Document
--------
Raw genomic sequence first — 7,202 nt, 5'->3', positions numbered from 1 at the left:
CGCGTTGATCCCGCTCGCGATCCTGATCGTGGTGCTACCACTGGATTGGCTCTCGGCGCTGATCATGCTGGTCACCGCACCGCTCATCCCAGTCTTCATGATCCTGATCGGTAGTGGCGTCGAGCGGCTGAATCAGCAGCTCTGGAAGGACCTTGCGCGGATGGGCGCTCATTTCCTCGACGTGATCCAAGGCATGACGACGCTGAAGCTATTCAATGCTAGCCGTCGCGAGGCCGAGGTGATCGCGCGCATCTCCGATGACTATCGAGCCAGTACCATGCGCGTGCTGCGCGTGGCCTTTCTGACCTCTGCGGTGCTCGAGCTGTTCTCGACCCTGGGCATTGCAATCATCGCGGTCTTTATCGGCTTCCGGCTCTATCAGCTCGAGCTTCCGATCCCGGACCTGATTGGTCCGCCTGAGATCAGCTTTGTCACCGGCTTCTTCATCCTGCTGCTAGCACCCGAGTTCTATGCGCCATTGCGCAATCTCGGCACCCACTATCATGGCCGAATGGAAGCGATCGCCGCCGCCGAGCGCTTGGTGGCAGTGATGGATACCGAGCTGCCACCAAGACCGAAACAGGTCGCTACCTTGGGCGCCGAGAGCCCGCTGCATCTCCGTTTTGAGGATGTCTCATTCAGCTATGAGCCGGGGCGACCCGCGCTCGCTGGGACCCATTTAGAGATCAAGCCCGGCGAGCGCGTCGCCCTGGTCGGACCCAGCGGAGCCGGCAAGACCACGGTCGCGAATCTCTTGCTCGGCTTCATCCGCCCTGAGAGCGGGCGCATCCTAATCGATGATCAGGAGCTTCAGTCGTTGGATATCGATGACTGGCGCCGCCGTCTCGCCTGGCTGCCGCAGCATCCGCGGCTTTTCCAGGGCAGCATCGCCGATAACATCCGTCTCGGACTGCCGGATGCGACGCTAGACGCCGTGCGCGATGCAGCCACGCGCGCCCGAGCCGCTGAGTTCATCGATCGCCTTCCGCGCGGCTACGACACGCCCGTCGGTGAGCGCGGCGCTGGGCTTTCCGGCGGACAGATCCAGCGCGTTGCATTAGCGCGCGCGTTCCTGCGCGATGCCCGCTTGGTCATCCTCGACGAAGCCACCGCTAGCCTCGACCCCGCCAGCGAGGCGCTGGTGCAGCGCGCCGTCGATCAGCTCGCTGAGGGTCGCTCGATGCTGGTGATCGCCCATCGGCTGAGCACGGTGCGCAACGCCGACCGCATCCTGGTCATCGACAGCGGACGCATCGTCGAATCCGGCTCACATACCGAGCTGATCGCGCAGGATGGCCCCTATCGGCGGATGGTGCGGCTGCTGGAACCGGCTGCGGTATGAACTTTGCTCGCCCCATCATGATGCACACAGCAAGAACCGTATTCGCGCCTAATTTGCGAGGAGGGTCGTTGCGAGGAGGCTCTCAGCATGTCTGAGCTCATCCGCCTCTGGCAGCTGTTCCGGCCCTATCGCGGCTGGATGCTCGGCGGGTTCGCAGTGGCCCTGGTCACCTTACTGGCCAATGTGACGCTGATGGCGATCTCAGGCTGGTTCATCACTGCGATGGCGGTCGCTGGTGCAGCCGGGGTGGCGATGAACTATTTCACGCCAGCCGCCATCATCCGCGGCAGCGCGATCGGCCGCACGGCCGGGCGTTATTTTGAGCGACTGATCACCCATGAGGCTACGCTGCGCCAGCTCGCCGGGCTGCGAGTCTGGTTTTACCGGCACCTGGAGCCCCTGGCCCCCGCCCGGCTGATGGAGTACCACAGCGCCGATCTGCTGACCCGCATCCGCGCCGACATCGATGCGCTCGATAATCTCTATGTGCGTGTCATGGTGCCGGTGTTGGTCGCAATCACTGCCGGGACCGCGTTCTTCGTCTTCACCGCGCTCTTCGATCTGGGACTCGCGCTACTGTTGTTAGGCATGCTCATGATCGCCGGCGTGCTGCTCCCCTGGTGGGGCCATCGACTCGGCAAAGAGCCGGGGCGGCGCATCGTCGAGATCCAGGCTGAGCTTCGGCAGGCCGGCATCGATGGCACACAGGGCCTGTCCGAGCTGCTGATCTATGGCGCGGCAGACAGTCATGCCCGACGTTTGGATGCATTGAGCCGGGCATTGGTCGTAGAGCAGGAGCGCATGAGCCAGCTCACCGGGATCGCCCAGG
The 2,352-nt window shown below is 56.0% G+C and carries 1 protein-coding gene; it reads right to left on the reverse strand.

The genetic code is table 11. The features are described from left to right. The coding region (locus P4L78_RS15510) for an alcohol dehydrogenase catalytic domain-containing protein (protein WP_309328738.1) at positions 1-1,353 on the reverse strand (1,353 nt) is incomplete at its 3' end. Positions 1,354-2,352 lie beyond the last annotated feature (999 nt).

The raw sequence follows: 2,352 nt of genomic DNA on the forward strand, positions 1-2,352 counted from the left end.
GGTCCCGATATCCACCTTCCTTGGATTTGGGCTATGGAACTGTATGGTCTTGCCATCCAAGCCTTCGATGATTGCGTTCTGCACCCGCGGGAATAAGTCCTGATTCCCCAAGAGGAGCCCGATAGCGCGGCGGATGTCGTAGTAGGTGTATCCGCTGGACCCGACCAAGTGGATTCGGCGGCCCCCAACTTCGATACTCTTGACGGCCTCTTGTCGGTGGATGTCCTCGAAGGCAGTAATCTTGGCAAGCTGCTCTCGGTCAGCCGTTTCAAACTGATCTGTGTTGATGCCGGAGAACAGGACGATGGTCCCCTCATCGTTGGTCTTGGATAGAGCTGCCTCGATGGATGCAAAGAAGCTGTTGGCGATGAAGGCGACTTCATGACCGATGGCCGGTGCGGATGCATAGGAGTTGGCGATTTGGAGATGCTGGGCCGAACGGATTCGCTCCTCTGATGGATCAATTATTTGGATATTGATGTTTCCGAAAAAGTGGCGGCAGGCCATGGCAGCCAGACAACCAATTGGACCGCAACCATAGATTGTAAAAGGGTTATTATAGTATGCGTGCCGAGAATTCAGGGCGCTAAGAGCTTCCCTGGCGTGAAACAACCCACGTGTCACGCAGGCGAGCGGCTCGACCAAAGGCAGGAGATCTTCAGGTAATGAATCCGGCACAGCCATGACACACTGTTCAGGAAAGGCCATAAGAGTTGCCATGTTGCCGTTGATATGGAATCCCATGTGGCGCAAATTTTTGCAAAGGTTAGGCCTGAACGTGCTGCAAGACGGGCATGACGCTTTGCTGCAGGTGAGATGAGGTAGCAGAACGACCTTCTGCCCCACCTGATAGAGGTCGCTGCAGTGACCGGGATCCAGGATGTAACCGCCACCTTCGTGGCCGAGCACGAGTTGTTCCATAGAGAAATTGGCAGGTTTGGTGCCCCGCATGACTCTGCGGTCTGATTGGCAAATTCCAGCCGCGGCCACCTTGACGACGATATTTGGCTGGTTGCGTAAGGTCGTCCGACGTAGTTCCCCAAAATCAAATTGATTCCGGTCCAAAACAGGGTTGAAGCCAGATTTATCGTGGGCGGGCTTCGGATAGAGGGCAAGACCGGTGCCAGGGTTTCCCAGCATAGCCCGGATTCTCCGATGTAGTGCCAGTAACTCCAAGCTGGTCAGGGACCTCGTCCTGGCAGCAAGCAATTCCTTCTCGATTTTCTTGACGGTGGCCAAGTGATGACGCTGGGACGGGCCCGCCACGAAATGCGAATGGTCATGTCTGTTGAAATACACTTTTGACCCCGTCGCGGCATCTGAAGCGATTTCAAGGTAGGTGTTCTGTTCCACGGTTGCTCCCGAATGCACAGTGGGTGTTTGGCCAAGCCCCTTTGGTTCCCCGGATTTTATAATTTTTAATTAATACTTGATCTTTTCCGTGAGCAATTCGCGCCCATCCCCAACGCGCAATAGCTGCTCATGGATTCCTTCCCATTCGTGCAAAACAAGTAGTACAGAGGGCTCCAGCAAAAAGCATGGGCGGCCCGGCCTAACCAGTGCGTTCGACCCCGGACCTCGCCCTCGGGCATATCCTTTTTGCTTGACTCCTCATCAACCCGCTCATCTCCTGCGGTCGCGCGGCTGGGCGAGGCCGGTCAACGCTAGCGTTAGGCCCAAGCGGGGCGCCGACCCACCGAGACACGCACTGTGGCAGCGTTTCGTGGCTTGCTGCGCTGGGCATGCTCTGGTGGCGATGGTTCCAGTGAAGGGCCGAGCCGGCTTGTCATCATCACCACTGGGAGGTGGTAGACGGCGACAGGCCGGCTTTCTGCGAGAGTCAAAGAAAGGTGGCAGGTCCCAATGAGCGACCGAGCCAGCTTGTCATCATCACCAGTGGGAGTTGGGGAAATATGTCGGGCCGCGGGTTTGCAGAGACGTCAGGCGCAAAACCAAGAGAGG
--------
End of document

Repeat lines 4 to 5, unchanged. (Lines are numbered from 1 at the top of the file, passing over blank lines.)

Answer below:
The genetic code is table 11. The features are described from left to right. The coding region (locus P4L78_RS15510) for an alcohol dehydrogenase catalytic domain-containing protein (protein WP_309328738.1) at positions 1-1,353 on the reverse strand (1,353 nt) is incomplete at its 3' end. Positions 1,354-2,352 lie beyond the last annotated feature (999 nt).

The raw sequence follows: 2,352 nt of genomic DNA on the forward strand, positions 1-2,352 counted from the left end.